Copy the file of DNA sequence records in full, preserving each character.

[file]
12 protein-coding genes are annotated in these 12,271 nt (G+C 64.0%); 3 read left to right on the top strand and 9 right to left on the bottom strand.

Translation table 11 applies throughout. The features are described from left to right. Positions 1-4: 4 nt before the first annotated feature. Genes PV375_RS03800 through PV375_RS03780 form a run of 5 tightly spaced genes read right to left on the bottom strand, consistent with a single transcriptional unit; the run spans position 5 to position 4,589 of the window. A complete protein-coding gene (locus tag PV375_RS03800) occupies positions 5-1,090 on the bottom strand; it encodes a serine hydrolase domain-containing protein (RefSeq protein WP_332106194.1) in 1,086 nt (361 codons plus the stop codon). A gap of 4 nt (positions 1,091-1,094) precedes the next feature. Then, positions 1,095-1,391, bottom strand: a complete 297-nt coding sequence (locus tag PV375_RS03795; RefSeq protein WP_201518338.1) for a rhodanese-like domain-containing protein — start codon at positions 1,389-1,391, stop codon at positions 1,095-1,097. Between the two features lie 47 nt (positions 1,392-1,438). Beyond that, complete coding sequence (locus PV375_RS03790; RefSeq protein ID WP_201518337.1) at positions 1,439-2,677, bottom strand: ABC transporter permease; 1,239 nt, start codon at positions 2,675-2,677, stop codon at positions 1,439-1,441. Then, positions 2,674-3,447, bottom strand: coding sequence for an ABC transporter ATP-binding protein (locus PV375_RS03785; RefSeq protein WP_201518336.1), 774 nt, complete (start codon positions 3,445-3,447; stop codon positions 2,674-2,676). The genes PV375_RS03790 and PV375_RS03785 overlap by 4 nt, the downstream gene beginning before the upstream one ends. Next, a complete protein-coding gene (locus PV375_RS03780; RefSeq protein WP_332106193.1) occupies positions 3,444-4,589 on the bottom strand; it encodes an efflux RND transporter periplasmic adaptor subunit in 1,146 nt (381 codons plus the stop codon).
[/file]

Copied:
12 protein-coding genes are annotated in these 12,271 nt (G+C 64.0%); 3 read left to right on the top strand and 9 right to left on the bottom strand.

Translation table 11 applies throughout. The features are described from left to right. Positions 1-4: 4 nt before the first annotated feature. Genes PV375_RS03800 through PV375_RS03780 form a run of 5 tightly spaced genes read right to left on the bottom strand, consistent with a single transcriptional unit; the run spans position 5 to position 4,589 of the window. A complete protein-coding gene (locus tag PV375_RS03800) occupies positions 5-1,090 on the bottom strand; it encodes a serine hydrolase domain-containing protein (RefSeq protein WP_332106194.1) in 1,086 nt (361 codons plus the stop codon). A gap of 4 nt (positions 1,091-1,094) precedes the next feature. Then, positions 1,095-1,391, bottom strand: a complete 297-nt coding sequence (locus tag PV375_RS03795; RefSeq protein WP_201518338.1) for a rhodanese-like domain-containing protein — start codon at positions 1,389-1,391, stop codon at positions 1,095-1,097. Between the two features lie 47 nt (positions 1,392-1,438). Beyond that, complete coding sequence (locus PV375_RS03790; RefSeq protein ID WP_201518337.1) at positions 1,439-2,677, bottom strand: ABC transporter permease; 1,239 nt, start codon at positions 2,675-2,677, stop codon at positions 1,439-1,441. Then, positions 2,674-3,447, bottom strand: coding sequence for an ABC transporter ATP-binding protein (locus PV375_RS03785; RefSeq protein WP_201518336.1), 774 nt, complete (start codon positions 3,445-3,447; stop codon positions 2,674-2,676). The genes PV375_RS03790 and PV375_RS03785 overlap by 4 nt, the downstream gene beginning before the upstream one ends. Next, a complete protein-coding gene (locus PV375_RS03780; RefSeq protein WP_332106193.1) occupies positions 3,444-4,589 on the bottom strand; it encodes an efflux RND transporter periplasmic adaptor subunit in 1,146 nt (381 codons plus the stop codon).